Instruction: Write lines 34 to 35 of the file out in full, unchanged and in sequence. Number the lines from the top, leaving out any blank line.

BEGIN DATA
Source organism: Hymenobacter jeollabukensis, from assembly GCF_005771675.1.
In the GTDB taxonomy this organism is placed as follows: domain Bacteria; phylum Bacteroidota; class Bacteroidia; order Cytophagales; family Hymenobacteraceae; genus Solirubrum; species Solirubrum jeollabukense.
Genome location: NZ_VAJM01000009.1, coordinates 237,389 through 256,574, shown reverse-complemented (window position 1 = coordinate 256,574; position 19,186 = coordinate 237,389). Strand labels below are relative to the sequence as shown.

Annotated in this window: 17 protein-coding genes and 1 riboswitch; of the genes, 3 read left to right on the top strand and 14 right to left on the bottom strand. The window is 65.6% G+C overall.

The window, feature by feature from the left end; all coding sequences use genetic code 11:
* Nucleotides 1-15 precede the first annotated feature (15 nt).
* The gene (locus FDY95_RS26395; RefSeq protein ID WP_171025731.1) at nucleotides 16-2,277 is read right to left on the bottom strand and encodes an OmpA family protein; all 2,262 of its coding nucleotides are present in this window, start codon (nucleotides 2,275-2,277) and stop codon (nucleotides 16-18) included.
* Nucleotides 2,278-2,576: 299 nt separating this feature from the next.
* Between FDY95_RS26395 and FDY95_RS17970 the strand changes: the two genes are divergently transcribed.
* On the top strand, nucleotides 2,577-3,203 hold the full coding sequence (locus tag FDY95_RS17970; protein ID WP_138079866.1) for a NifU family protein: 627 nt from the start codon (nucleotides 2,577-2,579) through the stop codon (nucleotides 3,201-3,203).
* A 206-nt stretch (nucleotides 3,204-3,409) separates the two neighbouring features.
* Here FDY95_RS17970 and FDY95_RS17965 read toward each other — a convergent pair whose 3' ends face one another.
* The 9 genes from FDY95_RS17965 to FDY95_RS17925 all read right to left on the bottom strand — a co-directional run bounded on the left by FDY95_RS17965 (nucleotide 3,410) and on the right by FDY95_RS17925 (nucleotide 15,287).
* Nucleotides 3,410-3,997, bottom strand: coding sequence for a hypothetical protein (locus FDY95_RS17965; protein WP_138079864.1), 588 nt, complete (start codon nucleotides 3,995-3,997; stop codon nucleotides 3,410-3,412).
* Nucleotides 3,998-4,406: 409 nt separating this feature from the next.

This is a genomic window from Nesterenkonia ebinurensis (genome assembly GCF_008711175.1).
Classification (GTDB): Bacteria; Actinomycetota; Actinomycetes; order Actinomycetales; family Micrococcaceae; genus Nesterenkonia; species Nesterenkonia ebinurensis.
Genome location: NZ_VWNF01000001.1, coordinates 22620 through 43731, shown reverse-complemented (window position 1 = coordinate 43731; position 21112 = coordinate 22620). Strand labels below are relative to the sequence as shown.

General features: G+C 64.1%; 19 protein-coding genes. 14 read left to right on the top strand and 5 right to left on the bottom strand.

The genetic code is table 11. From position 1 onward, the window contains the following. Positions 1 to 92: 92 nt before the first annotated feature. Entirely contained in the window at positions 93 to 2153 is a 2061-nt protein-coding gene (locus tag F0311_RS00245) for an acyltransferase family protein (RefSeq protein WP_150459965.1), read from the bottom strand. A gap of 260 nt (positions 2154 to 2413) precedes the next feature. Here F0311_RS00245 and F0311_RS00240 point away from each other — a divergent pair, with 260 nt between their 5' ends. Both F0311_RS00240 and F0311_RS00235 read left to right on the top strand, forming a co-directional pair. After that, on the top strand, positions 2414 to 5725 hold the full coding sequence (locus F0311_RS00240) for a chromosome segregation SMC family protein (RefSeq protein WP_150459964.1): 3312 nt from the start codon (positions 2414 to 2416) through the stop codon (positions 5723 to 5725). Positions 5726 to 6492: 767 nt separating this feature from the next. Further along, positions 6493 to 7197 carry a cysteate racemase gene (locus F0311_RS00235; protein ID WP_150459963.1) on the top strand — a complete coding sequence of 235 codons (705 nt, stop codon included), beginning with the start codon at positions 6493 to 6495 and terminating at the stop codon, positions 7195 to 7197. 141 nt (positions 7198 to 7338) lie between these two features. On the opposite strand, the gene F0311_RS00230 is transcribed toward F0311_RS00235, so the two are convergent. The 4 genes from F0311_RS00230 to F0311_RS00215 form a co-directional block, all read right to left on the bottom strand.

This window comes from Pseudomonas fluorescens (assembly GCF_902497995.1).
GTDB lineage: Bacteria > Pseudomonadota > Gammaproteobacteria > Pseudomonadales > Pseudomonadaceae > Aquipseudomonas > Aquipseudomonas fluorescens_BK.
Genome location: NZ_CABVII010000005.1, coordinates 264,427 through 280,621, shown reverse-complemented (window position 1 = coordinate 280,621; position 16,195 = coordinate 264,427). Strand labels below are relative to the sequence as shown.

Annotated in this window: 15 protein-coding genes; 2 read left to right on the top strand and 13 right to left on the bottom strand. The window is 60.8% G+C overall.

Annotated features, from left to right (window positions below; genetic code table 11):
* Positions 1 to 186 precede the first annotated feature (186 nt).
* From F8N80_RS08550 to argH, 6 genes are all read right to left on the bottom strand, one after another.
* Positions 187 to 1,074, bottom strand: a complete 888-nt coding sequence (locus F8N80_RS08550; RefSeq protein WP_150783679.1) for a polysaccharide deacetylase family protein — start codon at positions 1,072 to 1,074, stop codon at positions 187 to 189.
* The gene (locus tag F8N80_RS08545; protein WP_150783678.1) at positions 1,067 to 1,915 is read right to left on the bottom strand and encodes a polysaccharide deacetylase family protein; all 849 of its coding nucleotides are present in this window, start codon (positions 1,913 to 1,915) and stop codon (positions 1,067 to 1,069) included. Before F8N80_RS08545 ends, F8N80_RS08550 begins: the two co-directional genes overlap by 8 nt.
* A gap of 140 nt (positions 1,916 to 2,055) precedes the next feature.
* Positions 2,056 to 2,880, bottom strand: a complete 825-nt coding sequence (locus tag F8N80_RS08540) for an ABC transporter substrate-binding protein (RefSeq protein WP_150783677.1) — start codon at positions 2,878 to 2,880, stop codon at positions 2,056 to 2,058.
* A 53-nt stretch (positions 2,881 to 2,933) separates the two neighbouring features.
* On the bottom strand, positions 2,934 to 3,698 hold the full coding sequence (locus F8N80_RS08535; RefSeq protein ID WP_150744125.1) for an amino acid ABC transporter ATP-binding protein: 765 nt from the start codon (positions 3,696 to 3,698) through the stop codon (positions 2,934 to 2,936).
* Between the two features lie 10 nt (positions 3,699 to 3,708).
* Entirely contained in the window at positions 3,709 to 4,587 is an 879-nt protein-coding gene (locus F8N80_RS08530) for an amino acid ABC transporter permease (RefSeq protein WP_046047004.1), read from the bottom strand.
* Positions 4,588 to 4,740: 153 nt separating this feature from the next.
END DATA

* Between the two features lie 10 nt (positions 3,699 to 3,708).
* Entirely contained in the window at positions 3,709 to 4,587 is an 879-nt protein-coding gene (locus F8N80_RS08530) for an amino acid ABC transporter permease (RefSeq protein WP_046047004.1), read from the bottom strand.